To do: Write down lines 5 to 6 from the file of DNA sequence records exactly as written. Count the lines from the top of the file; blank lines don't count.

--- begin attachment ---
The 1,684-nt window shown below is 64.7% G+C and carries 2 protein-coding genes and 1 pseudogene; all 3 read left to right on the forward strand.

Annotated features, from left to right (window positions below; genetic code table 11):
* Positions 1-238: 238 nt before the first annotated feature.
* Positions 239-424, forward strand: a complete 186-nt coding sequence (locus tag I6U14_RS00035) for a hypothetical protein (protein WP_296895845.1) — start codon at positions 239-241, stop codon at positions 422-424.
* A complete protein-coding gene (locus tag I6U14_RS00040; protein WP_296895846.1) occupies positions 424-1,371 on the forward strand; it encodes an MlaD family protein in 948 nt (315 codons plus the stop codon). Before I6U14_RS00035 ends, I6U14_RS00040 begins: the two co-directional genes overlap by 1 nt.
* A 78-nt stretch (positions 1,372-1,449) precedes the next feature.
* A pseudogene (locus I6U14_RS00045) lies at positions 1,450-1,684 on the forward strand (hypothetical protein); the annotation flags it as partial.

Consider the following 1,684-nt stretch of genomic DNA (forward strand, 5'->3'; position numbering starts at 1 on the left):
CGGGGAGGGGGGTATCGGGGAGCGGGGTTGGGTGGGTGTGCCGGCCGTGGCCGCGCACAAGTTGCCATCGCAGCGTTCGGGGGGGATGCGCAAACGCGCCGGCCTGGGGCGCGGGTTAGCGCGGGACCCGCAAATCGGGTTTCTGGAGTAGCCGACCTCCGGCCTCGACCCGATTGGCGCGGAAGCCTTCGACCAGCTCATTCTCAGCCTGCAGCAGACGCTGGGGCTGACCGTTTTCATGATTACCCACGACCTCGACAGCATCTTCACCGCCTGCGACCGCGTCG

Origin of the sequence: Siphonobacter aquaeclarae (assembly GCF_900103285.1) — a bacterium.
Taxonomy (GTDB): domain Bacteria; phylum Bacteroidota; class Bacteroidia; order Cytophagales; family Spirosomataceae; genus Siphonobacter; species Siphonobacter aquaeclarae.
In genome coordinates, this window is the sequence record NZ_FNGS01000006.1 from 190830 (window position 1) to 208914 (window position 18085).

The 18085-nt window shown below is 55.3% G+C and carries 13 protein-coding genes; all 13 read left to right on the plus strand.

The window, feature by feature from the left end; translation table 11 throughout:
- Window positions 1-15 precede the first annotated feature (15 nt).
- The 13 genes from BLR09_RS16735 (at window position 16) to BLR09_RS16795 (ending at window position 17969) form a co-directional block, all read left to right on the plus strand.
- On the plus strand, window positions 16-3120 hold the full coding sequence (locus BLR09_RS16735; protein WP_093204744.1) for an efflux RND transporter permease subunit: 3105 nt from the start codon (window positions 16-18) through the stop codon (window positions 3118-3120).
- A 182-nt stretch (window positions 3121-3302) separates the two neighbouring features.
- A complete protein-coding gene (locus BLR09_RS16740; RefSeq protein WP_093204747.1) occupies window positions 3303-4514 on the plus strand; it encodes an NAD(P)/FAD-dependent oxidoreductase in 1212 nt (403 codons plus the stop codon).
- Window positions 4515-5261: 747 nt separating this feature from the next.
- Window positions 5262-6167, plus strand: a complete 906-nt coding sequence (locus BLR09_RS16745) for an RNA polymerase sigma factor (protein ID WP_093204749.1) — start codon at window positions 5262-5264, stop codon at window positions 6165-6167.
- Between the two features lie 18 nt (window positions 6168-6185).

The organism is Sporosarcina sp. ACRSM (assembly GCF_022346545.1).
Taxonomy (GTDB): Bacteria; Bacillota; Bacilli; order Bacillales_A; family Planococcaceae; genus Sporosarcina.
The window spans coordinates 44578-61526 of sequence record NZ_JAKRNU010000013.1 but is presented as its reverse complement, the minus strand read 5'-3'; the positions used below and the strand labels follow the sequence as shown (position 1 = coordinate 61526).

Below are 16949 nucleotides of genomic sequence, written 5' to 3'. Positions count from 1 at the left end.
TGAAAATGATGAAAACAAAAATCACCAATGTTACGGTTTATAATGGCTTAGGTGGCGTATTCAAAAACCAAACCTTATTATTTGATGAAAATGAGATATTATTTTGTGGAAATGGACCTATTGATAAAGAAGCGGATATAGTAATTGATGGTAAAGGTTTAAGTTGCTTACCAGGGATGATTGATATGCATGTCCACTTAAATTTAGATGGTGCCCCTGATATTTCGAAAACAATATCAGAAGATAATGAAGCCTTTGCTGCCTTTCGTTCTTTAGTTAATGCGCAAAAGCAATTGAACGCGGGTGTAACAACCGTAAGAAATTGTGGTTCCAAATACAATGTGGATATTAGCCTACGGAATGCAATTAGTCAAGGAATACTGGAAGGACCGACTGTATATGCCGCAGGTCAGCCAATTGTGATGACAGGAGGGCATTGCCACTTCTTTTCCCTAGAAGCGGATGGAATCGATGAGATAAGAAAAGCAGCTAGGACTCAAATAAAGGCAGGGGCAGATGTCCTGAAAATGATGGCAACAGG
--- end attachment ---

* A complete protein-coding gene (locus tag I6U14_RS00040; protein WP_296895846.1) occupies positions 424-1,371 on the forward strand; it encodes an MlaD family protein in 948 nt (315 codons plus the stop codon). Before I6U14_RS00035 ends, I6U14_RS00040 begins: the two co-directional genes overlap by 1 nt.
* A 78-nt stretch (positions 1,372-1,449) precedes the next feature.